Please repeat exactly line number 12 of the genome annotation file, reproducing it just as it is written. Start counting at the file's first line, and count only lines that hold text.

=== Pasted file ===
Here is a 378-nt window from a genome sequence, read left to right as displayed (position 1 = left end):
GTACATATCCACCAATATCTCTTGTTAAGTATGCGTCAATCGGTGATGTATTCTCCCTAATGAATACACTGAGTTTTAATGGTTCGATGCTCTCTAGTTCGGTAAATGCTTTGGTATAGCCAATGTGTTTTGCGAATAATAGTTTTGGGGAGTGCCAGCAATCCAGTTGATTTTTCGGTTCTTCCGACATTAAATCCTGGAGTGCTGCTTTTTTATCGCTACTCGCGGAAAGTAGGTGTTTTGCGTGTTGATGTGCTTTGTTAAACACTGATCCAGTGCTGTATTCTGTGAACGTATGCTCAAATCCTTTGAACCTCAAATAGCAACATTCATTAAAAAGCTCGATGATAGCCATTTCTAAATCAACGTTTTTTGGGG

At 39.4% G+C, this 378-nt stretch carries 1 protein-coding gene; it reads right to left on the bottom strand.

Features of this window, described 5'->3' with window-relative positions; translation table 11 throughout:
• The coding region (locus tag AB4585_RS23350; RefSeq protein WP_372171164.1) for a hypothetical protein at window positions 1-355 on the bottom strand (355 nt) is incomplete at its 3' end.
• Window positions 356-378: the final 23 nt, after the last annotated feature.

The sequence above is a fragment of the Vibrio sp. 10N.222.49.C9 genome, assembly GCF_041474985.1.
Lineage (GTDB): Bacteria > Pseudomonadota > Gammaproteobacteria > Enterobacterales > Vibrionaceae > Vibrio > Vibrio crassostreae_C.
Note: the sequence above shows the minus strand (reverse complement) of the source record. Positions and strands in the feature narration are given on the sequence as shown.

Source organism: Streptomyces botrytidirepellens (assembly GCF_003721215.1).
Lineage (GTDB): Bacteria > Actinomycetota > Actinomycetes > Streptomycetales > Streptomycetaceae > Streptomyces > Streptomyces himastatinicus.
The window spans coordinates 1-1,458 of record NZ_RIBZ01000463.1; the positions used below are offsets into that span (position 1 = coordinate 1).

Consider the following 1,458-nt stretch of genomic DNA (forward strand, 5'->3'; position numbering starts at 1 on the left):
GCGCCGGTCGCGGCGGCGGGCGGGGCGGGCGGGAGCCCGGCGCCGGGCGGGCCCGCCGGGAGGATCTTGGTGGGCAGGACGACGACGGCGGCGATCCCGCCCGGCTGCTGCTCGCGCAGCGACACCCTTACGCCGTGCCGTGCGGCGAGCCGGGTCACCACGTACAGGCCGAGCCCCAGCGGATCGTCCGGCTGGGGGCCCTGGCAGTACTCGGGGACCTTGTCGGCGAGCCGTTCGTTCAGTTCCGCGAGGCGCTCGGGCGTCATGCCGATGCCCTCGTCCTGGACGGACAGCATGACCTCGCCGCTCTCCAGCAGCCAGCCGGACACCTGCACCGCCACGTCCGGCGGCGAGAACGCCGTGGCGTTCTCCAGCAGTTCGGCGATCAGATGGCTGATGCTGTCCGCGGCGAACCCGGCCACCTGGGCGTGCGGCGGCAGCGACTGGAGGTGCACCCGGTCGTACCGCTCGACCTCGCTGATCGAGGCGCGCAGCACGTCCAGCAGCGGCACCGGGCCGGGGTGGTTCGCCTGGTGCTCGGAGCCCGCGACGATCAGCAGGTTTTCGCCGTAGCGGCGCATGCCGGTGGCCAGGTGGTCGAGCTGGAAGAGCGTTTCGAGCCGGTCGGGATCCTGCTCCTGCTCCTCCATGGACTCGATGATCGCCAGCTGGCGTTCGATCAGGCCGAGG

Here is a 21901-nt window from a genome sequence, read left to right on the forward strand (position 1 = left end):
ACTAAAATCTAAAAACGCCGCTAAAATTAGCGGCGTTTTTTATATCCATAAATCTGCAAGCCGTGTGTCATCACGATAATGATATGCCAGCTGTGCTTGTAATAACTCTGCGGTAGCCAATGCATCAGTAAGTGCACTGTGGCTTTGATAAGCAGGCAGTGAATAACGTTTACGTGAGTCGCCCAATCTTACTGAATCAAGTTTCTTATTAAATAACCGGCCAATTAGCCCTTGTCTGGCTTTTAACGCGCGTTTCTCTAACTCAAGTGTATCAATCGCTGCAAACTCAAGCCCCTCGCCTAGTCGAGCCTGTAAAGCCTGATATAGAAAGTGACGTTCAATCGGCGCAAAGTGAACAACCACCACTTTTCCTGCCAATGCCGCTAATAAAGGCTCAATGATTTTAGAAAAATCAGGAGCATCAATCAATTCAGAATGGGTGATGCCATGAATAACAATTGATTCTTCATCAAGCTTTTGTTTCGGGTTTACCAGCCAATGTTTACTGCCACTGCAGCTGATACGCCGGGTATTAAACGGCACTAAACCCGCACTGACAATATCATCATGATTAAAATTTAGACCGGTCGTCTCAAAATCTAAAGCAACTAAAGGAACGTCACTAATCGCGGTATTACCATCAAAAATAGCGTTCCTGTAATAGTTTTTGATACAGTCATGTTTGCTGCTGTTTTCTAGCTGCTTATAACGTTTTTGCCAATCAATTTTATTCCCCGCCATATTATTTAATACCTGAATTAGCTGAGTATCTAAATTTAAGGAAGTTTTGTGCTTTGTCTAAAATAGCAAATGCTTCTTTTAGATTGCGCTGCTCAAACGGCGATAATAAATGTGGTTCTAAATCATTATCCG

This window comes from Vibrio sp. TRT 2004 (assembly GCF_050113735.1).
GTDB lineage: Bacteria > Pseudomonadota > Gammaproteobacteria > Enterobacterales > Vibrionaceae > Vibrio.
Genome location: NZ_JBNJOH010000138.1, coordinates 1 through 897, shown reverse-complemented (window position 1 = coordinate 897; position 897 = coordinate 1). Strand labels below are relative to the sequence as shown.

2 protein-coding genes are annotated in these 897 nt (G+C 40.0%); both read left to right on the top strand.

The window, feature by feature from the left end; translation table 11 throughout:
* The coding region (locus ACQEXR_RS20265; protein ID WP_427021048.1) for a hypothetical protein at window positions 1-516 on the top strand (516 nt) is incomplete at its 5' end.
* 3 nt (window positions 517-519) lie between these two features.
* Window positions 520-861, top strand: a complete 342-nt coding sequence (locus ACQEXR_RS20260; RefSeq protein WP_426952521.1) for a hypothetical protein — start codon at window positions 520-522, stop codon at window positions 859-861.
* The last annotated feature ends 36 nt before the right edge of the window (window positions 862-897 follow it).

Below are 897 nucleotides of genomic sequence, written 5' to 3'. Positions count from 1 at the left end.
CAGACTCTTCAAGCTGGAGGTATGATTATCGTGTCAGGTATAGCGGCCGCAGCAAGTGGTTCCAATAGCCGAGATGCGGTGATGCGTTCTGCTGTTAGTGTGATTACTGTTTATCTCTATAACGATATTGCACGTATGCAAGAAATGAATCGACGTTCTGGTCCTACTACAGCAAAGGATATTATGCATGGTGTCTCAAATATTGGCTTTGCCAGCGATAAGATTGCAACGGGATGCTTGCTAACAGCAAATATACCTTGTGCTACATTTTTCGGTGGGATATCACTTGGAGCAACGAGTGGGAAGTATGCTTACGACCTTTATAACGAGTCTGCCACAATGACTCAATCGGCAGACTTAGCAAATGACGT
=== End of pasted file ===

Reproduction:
The window spans coordinates 1-1,458 of record NZ_RIBZ01000463.1; the positions used below are offsets into that span (position 1 = coordinate 1).